By: Kristin, M.A., CCC-SLP of Kiwispeech.com
Growth Mindset 101
If you’re new to the concept growth mindset, the general idea is that there are two different mindsets we can have – as people, and especially as learners and teachers.
The first, a fixed mindset – is the belief that we cannot change things about ourselves or our skills. People with a fixed mindset believe that we’re born with innate talents and that their actions have little impact on this. They value perfection, easy, and success. They avoid mistakes and challenges. They don’t take on challenging things.
Conversely, those with a growth mindset believe that with effort, they can make changes. They believe that their actions make a difference and that they can grow and learn new things. They value the process, challenges, and learning. The don’t avoid mistakes because they know that’s how they learn. They are happy to take on a challenge.
It’s also important to know that we do not always operate in only one mindset. We may fluctuate depending on the day, the strength of our mindset, or the type of task we’re faced with.
For more on Growth Mindset – check out these resources.
So here’s the thing…
In speech, we are so often focused on correct productions, repetition, and achievement of goals that it’s really easy to forget that the process of learning is really important. Additionally, we all know that (especially as kids get older) motivation is an integral part of making progress. Add the fact that speech (or language) is inherently difficult for the kids we see – that’s literally why they’re with us – and you start to see why using a growth mindset in speech is so important.
So if you’re ready to start implementing growth mindset into your sessions, one way to do that is simply to start changing the language you use.
1. That sound was hard for you. Nice job!
Providing positive feedback on effort as well as achievement shows your students it’s okay to have to work hard at something. When we only praise the great productions (and not the hard ones) we risk our students believing that those hard things should be avoided.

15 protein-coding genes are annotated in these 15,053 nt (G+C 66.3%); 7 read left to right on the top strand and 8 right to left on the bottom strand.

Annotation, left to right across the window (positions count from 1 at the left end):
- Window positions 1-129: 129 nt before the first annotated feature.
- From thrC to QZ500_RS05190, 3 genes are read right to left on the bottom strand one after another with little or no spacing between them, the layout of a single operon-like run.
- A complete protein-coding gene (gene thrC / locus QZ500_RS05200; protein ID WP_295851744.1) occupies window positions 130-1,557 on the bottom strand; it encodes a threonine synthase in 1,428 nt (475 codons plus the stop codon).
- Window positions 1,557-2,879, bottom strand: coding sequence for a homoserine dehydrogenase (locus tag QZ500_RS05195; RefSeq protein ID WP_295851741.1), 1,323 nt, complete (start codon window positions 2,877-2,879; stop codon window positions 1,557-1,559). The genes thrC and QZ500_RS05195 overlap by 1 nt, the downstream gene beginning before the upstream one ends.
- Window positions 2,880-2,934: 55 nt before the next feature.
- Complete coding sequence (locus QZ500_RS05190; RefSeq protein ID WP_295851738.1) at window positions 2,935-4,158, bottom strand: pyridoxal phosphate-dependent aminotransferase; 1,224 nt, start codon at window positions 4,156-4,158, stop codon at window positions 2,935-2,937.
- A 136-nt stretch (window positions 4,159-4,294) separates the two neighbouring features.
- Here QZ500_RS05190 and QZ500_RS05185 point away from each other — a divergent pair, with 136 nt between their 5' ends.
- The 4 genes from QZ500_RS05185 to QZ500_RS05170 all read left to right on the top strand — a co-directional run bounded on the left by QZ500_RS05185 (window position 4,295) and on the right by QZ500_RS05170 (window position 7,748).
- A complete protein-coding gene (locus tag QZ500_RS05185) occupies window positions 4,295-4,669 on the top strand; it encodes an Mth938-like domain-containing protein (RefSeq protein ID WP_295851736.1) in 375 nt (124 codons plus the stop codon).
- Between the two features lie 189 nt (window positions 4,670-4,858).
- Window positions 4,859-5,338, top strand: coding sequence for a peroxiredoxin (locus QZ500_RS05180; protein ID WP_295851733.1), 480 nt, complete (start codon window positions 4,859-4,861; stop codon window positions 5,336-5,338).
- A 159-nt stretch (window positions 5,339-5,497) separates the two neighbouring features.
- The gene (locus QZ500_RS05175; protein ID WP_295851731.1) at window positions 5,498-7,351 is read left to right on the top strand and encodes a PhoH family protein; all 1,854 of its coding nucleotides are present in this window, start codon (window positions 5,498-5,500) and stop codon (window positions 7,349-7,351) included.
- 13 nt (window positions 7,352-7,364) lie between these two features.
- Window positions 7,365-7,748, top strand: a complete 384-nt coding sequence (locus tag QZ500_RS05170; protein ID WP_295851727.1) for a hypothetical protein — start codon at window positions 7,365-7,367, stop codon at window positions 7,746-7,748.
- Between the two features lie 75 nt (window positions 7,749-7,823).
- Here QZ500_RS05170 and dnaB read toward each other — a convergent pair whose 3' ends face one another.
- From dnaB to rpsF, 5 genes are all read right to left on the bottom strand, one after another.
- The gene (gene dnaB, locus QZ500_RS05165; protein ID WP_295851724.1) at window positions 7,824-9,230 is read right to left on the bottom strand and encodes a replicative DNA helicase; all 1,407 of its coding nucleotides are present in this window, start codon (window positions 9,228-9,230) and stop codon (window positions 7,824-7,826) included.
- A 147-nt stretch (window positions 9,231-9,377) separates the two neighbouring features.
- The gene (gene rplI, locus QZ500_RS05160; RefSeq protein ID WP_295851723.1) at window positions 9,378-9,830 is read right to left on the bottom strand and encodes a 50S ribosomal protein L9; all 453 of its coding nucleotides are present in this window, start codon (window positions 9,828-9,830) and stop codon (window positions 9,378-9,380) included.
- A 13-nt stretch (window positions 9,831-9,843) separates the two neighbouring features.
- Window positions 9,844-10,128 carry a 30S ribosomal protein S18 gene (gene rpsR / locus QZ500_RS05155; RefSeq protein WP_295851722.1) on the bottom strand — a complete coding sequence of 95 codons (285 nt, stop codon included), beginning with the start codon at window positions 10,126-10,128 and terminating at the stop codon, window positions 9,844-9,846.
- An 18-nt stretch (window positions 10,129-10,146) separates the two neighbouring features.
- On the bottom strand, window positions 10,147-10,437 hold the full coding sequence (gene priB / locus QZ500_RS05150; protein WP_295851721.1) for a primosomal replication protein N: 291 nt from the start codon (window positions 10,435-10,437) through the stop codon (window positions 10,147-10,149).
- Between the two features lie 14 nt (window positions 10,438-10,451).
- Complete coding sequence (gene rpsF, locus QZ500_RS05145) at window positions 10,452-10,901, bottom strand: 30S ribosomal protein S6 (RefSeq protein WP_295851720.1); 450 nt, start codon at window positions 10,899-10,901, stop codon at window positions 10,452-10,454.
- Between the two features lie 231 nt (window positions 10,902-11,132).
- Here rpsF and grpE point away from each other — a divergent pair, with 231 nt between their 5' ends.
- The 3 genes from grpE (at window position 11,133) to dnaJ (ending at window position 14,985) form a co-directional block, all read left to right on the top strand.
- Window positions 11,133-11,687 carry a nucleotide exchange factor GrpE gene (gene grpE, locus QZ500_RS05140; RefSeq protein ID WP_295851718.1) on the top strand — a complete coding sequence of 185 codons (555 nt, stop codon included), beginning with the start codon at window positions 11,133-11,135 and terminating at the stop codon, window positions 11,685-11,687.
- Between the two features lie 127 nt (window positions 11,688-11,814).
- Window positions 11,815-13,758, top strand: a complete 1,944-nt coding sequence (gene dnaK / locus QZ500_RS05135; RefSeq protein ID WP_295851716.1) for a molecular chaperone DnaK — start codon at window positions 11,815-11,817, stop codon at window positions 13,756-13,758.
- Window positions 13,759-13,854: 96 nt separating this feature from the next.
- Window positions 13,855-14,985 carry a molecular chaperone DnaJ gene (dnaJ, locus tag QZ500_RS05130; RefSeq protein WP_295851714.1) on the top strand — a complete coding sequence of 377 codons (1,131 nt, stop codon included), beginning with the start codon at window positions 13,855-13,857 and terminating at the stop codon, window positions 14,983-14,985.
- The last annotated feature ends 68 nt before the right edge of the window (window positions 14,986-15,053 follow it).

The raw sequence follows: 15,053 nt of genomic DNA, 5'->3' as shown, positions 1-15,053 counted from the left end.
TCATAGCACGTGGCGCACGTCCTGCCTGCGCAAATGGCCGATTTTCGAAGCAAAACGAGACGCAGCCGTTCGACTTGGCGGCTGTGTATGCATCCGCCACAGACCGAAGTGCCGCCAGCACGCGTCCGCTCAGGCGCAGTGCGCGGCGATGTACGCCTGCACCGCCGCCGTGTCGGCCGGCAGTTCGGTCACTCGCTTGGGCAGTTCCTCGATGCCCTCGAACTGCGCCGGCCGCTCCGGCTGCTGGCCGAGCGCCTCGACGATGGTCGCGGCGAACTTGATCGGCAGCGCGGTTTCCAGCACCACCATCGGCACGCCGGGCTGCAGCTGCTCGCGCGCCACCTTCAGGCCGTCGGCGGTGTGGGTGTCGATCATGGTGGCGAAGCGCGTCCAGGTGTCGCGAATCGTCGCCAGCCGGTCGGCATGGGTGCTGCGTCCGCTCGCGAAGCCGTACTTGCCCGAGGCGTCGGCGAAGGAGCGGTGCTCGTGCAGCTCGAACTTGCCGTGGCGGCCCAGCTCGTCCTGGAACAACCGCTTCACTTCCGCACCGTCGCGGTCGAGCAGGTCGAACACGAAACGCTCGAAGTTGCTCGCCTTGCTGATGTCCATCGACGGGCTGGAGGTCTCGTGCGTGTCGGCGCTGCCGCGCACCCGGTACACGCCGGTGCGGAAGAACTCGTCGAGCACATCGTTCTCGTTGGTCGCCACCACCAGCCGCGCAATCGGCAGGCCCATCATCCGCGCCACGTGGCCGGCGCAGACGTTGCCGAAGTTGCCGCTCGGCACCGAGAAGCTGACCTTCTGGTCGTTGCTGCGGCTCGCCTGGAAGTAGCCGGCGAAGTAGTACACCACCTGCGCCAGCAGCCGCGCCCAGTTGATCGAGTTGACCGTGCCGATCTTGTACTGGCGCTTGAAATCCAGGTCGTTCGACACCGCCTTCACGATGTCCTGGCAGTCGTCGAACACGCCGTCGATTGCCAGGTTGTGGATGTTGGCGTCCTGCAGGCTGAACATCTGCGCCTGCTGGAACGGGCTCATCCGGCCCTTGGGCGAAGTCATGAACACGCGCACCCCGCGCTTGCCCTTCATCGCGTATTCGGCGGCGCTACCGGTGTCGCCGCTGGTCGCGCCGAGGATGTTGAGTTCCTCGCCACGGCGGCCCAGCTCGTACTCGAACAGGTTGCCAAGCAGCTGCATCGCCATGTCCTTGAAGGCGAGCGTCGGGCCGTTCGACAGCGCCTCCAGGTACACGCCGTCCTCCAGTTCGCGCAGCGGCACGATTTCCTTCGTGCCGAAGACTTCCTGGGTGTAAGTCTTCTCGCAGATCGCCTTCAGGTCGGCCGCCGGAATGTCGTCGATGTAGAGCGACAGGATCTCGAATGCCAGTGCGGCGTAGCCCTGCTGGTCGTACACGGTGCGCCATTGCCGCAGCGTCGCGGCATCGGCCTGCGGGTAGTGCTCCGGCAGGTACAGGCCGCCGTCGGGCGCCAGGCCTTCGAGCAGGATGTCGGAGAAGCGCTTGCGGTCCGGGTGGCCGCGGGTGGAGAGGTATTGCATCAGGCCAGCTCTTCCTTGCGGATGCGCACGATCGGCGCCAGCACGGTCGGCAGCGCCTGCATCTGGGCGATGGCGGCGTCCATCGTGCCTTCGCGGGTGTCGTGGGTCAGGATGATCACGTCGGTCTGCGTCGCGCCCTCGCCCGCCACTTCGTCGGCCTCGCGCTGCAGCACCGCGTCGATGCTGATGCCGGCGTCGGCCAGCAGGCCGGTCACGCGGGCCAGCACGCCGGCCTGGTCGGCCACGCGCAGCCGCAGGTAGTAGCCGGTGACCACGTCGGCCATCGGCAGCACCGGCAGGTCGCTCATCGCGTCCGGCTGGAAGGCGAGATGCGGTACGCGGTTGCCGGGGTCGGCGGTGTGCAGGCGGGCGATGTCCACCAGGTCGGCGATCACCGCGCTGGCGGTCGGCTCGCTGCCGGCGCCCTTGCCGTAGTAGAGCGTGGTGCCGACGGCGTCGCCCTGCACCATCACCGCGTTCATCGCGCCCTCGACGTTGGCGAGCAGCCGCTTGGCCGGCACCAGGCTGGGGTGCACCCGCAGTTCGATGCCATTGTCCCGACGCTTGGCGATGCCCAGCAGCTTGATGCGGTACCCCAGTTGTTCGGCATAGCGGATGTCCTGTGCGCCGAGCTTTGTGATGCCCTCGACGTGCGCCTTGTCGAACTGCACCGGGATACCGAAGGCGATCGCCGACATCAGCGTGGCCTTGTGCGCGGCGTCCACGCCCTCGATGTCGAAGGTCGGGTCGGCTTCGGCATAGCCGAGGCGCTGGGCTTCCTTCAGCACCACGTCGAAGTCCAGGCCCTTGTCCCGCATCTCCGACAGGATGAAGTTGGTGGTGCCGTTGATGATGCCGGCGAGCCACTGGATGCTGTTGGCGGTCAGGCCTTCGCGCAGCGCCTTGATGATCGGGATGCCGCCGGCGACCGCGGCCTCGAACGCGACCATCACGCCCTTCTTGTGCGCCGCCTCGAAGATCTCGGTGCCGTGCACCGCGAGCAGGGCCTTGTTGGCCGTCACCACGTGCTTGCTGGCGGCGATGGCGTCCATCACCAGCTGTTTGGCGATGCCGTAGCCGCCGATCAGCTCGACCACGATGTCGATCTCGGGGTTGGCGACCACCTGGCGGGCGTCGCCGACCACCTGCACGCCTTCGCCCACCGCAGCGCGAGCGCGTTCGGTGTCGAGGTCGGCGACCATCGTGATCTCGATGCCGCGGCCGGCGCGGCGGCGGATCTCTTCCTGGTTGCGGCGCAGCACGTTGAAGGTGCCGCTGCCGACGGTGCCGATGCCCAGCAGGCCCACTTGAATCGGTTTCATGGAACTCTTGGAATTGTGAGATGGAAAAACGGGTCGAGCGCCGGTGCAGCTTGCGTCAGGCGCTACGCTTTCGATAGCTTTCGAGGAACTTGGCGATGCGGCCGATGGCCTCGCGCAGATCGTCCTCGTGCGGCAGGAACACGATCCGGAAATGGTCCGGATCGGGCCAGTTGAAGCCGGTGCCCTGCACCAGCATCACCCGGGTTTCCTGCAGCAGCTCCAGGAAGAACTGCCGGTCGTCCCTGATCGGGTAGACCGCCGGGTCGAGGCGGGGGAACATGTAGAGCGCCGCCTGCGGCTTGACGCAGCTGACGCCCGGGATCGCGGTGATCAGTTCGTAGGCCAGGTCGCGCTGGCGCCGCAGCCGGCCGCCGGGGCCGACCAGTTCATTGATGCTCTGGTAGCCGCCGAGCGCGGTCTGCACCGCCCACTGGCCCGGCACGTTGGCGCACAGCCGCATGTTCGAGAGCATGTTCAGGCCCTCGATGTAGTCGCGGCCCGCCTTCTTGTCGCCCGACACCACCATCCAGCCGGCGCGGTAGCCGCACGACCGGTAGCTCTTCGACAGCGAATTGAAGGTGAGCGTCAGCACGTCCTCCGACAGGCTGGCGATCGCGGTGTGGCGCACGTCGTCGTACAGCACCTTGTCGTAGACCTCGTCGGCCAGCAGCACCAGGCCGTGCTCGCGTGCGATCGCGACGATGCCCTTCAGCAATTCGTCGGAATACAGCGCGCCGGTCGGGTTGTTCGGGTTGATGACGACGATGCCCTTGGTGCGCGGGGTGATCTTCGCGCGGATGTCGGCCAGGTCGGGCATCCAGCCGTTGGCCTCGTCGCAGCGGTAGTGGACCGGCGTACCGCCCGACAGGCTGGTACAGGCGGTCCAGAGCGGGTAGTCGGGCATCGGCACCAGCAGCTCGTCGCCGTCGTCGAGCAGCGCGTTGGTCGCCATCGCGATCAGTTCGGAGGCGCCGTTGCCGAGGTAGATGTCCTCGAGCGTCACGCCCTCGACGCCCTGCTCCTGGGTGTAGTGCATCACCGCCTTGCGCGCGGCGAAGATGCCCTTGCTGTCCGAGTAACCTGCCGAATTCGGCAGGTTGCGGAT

2. You should be proud of yourself for how hard you worked.
Reminding students that they should look internally for feelings of success rather than to others is one way to reinforce that it’s the personal growth that is important.
3. I can’t wait to challenge you again next time!
Getting excited about challenges and hard things encourages your students to do the same. Show enthusiasm for taking on new goals, tackling hard skills, and even the struggle that sometimes comes with them.
4. Awesome! You really took your time with that practice!
Yes, it’s great to get 100 trials, but we want those to be GOOD trials. I’d rather have fewer correct trials than 100 where the student is just going through the motions.
*As an aside to this, yes, there are principles of motor learning that come into play here especially with certain disorders (like CAS), where we know that more is better, but I still would argue that we need to value the quality of productions.
5. Look here at how much you’ve improved!
I like to really draw kids’ attention to any improvement I can show them. If they went from 0% to 10%, that can still feel really low to them. But, if I can show that line going up on a chart*, they are able to see their progress and hopefully continue to be motivated.
*If you’re looking for a great resource for measuring and showing progress – I use this resource (pictured) which allows me to gather my data on a single page and includes a chart for my students to graph their data.
You may also like this entire curriculum of growth mindset in speech – walking you through 15 growth mindset lessons and including everything from what to say, activities for your sessions, and homework to keep families on the same page.